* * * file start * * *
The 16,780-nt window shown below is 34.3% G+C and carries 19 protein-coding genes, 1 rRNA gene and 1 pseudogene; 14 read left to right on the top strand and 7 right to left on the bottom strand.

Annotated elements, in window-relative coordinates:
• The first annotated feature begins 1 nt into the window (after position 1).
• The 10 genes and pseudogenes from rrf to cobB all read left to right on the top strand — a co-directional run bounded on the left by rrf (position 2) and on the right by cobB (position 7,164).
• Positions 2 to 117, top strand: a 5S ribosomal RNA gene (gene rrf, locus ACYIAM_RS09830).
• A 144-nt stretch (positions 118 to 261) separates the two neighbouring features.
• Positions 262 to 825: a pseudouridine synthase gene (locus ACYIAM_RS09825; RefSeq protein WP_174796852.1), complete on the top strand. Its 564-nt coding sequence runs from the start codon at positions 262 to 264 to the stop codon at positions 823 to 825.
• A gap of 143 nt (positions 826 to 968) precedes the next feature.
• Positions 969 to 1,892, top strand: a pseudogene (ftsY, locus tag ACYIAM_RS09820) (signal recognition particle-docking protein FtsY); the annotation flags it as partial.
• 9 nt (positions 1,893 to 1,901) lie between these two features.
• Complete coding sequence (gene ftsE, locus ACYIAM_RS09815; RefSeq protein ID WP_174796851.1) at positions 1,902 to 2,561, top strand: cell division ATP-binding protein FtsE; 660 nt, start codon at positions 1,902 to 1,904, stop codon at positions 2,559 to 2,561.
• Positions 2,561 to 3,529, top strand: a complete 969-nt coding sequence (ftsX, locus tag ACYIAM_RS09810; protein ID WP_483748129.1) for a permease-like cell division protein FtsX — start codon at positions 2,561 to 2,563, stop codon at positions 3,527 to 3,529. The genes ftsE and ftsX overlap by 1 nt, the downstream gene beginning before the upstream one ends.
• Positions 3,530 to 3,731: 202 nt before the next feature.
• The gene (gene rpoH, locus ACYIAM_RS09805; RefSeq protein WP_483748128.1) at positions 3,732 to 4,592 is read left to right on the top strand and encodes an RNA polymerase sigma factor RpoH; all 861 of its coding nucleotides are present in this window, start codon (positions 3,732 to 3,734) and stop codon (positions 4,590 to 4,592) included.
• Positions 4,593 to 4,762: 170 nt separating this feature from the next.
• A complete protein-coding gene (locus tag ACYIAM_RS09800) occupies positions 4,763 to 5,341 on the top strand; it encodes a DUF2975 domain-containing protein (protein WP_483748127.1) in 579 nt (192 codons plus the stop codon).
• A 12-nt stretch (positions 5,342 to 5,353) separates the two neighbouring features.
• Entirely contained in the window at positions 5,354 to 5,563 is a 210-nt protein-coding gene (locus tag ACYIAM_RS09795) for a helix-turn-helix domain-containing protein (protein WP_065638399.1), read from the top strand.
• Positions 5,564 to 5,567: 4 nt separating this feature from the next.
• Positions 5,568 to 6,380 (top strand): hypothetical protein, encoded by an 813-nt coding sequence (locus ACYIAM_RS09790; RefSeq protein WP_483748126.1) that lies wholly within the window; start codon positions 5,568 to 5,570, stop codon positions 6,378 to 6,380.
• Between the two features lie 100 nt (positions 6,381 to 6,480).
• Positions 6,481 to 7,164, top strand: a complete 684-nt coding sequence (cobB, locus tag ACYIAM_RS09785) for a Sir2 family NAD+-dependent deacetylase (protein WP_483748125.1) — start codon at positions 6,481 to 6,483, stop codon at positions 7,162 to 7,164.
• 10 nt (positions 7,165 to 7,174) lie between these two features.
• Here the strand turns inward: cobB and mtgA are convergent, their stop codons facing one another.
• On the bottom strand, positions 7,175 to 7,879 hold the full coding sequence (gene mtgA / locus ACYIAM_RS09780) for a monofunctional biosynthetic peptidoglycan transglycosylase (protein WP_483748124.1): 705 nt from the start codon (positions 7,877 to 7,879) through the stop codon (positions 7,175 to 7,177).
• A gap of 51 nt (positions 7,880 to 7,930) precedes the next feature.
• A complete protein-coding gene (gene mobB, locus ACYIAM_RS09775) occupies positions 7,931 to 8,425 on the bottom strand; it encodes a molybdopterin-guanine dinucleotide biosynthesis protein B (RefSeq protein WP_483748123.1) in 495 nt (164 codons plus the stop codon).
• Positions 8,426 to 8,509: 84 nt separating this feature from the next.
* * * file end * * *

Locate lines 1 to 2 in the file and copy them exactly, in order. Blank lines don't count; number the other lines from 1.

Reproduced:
The 16,780-nt window shown below is 34.3% G+C and carries 19 protein-coding genes, 1 rRNA gene and 1 pseudogene; 14 read left to right on the top strand and 7 right to left on the bottom strand.

Annotated elements, in window-relative coordinates: